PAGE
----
Wednesday, 31 August 2011

31st August 2011

With light winds again on the last day of the month suddenly the first signs of September passage. A Marsh Harrier was a star bird passing through, also a female Sparrowhawk. The first 2 Goldcrests of the autumn proper were in the paddocks with a couple of Willow Warblers. A Purple Sandpiper appeared briefly, as often happens in summer prior to the wintering birds arriving at the end of October or early November. A flock of 75 Canada Geese was logged and 6 Arctic Terns were on the sea.

Tuesday, 30 August 2011

30th August 2011

The wind had dropped overnight but migrants remain scarce with a single Willow Warbler present (but not caught). Just as yesterday a single new Robin was trapped and ringed avoiding a null day...

(SRW & TGW) [741-42]

Monday, 29 August 2011

29th August 2011

With the wind picking up to force seven overnight, and still in the north westerly quarter, sea-watching was definitely the main focus today especially with nothing round the traps .... perhaps the first 'null day' on the ringing front for some time. However, observers returning to the island early evening caught a new Robin avoiding a blank day after all!

Whilst there were plenty of terns passing by it didn't 'feel' good on the sea with only one Kittiwake before and another immature after high tide and no Gannets, Fulmar or the hoped for shearwaters. Three each of Guillemot and Great Crested Grebe were expected. However, skuas were in attendance of the Sandwich Terns in particular with at least twelve Arctics (left) seen as well as single Pomarine and a Bonxie making the list look better than it felt. The Pomarine also harassing a Herring Gull for some time.

The big tide pushed roosting waders right on to the top of Middle Eye during high tide when a single Redshank sheltered just outside the sea-watching hide. Knot and Ringed Plover attempted to roost on the North End pools but sea spray saw them off.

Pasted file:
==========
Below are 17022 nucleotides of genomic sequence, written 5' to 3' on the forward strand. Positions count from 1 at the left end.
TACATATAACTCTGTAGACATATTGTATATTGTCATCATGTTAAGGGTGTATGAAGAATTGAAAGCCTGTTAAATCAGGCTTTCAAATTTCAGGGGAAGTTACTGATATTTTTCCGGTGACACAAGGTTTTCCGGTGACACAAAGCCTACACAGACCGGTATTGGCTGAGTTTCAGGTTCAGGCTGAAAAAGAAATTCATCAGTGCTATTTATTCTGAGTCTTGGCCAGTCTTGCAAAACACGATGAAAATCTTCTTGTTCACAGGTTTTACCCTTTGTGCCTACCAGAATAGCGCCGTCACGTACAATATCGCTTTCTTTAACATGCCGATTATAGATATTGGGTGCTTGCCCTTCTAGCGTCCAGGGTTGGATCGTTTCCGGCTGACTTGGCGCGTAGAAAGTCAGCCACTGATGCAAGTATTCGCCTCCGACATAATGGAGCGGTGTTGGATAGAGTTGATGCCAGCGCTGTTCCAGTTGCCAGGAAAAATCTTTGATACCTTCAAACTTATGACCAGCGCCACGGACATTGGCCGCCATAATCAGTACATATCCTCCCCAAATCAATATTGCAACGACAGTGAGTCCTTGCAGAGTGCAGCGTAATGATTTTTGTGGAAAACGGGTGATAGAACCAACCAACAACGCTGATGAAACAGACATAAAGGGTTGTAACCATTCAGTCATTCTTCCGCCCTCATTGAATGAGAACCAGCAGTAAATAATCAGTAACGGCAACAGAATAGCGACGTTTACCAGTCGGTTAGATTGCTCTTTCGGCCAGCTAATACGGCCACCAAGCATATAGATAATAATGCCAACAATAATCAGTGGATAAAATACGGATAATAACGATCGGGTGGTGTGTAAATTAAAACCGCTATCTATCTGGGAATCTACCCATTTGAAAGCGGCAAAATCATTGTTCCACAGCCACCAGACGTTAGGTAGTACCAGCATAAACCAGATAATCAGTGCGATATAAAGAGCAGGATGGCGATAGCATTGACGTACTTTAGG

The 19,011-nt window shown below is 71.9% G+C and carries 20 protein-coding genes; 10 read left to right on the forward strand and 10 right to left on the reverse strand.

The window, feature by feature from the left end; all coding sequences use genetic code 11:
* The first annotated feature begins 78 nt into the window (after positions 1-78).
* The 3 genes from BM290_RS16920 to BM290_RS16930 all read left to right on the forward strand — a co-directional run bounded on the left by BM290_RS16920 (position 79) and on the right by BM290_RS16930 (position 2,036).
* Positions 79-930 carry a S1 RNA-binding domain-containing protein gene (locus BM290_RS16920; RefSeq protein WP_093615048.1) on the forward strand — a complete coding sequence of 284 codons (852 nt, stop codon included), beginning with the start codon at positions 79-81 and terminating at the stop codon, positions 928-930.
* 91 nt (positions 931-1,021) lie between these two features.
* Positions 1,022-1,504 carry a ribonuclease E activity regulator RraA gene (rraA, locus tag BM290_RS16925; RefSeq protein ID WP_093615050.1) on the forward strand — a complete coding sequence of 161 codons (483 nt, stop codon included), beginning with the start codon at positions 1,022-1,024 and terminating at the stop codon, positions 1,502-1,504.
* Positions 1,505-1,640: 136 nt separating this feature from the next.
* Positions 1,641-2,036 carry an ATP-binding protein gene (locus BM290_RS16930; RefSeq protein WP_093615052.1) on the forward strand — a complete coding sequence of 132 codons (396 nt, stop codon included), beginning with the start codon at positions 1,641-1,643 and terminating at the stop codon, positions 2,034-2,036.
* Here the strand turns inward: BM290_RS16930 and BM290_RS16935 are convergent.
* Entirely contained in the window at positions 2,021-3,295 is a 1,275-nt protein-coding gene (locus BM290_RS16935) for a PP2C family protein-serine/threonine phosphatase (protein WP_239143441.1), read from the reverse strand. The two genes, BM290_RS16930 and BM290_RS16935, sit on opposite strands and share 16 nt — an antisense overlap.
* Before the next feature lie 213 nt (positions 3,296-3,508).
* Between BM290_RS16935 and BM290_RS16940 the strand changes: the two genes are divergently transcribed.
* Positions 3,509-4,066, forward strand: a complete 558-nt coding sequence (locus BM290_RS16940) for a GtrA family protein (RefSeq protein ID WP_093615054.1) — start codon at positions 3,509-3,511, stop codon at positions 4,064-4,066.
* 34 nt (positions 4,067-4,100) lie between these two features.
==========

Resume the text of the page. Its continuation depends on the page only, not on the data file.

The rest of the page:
(CLW, SRW, TGW, CJW (f), GIW from over; RAE+2, NDW, PSW) Photos by PSW [740-42]

Sunday, 28 August 2011

28th August 2011

Afternoons really are the new mornings!

This morning dawned with more blustery north westerlies but heavy rain-showers hampered birding opportunities. Between showers single Robin was heard in the trapping area and 2 Wheatears sheltered on the South End slipway.

Seawatching was equally disappointing although tern numbers remain good.

As the ebb took hold and the morning turned to afternoon things began to change with good numbers of waders (mainly Knot, Dunlin, Oystercatcher, Ringed Plover and Sanderling) following the tide back.

A late afternoon 'round' of the traps revealed a new Willow Warbler which was a nice surprise but more surprising was a Whinchat which spent a short while on the wire fence near the Newton before disappearing ... perhaps prompted by the appearance of another Sparrowhawk which glided through the trapping area and was later seen on the Obs fence.

Ringed: Willow Warbler, Linnet

(CLW, SRW, TGW, CJW (f), GIW) [739-42]

Saturday, 27 August 2011

27th August 2011

A complete contrast in the weather from yesterday with a fresh north-westerly (up to force five) prompting some overdue seawatching; although this was mostly from the comfort of the Obs veranda to shelter from intermittent downpours.
Up to 25 Gannets, 500 Sandwich Terns, 17 Common Scoter, 5 Great Crested Grebes and 55 Little Terns were noted but the highlight was a Bonxie drifting in menacingly from the east.
Surprisingly, considering the conditions, 10 Wheatears were present, plus 2 new Willow Warblers and several Robins arrived. Single Willow Warbler and two Robins were ringed.